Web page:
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    ABSTRACT: Despite increasing use of selective, nerve-sparing surgical techniques during neck dissections, the reported rate of postoperative paralysis of the trapezius muscle is still high. The aim of the study is to measure and compare motor inflow to the trapezius muscle, in order to better understand the peripheral neuroanatomy. Intraoperative nerve monitoring (electroneurography) in patients undergoing routine neck dissection (n = 18). The innervation of the 3 functional parts of the trapezius muscle was mapped and quantified through compound muscle action potentials. In 18/18 (100%) of the patients, the spinal accessory nerve (SAN) innervated all parts of the trapezius muscle. In 7/18 (39%) of the patients, an active motor branch from the cervical plexus was detected, equally distributed to all functional parts of the trapezius muscle, at levels comparable to the SAN. Compared to the SAN, branches from cervical plexus provide a significant amount of neural input to all parts of the trapezius muscle. Intraoperative nerve monitoring can be used in routine neck dissections to detect these branches, which may be important following surgical injury to the SAN. © The Author(s) 2015.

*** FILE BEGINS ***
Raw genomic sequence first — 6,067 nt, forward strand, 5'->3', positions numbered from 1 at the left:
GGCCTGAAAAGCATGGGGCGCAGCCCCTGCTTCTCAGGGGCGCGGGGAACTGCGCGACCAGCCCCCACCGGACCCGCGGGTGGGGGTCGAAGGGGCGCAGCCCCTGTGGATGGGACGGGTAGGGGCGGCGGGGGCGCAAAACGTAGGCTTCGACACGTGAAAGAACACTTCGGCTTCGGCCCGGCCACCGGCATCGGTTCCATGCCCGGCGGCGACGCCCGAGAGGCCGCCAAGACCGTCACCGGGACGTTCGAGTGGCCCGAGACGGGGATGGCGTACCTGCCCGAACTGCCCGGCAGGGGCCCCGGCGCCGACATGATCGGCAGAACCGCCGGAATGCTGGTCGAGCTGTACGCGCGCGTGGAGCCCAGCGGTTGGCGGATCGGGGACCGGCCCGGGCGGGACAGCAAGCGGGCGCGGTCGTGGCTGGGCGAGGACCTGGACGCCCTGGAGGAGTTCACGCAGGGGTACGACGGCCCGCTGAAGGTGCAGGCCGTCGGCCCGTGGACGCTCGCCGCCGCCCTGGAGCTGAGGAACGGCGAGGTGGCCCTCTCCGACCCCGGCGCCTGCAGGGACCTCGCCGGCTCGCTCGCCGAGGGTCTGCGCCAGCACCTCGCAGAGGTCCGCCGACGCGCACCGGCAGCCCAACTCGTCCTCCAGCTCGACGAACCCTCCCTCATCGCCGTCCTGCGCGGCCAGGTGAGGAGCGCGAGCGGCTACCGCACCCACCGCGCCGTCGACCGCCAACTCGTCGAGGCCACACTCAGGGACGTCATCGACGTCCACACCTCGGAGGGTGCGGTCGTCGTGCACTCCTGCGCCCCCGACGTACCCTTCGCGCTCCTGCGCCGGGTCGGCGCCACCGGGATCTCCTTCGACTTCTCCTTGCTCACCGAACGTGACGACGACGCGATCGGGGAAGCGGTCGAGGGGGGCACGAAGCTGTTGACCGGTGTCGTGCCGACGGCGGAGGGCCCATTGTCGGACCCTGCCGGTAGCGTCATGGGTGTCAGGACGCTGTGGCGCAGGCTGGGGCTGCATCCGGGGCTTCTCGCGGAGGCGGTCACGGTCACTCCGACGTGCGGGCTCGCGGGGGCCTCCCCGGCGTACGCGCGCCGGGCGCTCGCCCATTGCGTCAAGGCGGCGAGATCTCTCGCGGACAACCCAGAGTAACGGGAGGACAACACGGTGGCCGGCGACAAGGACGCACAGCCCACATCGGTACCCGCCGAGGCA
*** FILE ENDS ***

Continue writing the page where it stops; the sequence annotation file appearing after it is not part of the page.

The Annals of otology, rhinology, and laryngology 06/2015; DOI:10.1177/0003489415589365
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    ABSTRACT: Clinical management of phonotraumatic vocal fold lesions (nodules, polyps) is based largely on assumptions that abnormalities in habitual levels of sound pressure level (SPL), fundamental frequency (f0), and/or amount of voice use play a major role in lesion development and chronic persistence. This study used ambulatory voice monitoring to evaluate if significant differences in voice use exist between patients with phonotraumatic lesions and normal matched controls. Subjects were 70 adult females: 35 with vocal fold nodules or polyps and 35 age-, sex-, and occupation-matched normal individuals. Weeklong summary statistics of voice use were computed from anterior neck surface acceleration recorded using a smartphone-based ambulatory voice monitor. Paired t tests and Kolmogorov-Smirnov tests resulted in no statistically significant differences between patients and matched controls regarding average measures of SPL, f0, vocal dose measures, and voicing/voice rest periods. Paired t tests comparing f0 variability between the groups resulted in statistically significant differences with moderate effect sizes. Individuals with phonotraumatic lesions did not exhibit differences in average ambulatory measures of vocal behavior when compared with matched controls. More refined characterizations of underlying phonatory mechanisms and other potentially contributing causes are warranted to better understand risk factors associated with phonotraumatic lesions. © The Author(s) 2015.